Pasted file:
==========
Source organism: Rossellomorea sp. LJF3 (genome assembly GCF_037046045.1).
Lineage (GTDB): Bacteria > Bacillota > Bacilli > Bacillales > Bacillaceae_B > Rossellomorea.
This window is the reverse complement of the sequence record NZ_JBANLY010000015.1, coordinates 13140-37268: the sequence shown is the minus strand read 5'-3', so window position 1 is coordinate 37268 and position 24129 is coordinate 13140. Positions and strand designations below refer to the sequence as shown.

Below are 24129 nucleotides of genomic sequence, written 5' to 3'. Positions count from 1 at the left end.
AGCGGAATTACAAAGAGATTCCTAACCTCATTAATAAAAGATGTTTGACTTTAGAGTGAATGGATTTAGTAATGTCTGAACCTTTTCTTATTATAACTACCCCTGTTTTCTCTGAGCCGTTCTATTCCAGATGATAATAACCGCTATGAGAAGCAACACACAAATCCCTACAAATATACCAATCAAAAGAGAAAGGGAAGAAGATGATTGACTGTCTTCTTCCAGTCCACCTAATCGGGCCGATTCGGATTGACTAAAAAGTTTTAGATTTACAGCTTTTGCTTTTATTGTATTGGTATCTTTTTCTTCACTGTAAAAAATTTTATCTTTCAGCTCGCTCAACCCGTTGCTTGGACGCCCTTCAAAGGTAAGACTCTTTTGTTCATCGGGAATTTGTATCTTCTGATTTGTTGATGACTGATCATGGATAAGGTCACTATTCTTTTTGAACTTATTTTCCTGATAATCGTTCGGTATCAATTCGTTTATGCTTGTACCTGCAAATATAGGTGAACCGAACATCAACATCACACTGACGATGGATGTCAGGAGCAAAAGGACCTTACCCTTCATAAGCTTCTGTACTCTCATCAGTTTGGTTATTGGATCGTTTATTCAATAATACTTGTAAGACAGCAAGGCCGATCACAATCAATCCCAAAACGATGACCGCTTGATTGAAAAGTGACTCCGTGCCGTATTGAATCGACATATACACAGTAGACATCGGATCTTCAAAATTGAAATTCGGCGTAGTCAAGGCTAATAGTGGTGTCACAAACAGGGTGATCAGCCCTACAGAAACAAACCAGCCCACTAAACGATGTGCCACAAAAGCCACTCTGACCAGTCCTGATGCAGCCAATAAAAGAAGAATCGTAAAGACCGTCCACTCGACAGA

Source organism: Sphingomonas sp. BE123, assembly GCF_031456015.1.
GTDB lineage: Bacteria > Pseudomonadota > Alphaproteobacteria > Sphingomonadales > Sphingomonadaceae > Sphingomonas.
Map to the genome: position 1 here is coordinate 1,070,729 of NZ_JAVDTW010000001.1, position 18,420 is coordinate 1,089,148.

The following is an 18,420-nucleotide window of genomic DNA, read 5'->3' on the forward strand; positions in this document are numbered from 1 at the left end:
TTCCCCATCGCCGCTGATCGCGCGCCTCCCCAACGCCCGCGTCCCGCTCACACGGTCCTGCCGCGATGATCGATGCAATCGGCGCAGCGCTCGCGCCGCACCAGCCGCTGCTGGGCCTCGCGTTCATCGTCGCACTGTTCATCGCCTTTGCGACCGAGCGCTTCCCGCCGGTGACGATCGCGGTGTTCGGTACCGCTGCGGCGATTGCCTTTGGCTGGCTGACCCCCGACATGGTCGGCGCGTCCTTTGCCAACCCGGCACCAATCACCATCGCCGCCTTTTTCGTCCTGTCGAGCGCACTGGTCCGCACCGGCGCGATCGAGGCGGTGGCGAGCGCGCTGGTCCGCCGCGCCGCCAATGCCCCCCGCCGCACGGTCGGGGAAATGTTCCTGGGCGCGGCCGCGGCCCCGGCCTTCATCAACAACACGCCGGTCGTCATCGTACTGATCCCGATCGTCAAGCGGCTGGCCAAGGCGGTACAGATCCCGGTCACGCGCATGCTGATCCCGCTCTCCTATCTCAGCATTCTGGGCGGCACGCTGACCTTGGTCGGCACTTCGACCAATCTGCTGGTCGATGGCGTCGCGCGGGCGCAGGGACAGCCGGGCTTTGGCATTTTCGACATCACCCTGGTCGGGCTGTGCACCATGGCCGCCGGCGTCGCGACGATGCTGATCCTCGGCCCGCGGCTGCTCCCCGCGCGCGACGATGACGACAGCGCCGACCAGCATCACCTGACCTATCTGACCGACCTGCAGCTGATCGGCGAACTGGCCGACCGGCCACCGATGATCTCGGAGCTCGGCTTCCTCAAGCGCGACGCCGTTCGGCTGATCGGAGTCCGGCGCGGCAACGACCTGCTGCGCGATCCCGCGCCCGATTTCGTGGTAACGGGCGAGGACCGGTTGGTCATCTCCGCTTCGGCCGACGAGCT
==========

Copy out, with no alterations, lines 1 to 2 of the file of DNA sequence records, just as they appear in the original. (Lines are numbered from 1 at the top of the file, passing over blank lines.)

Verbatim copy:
Source organism: Rossellomorea sp. LJF3 (genome assembly GCF_037046045.1).
Lineage (GTDB): Bacteria > Bacillota > Bacilli > Bacillales > Bacillaceae_B > Rossellomorea.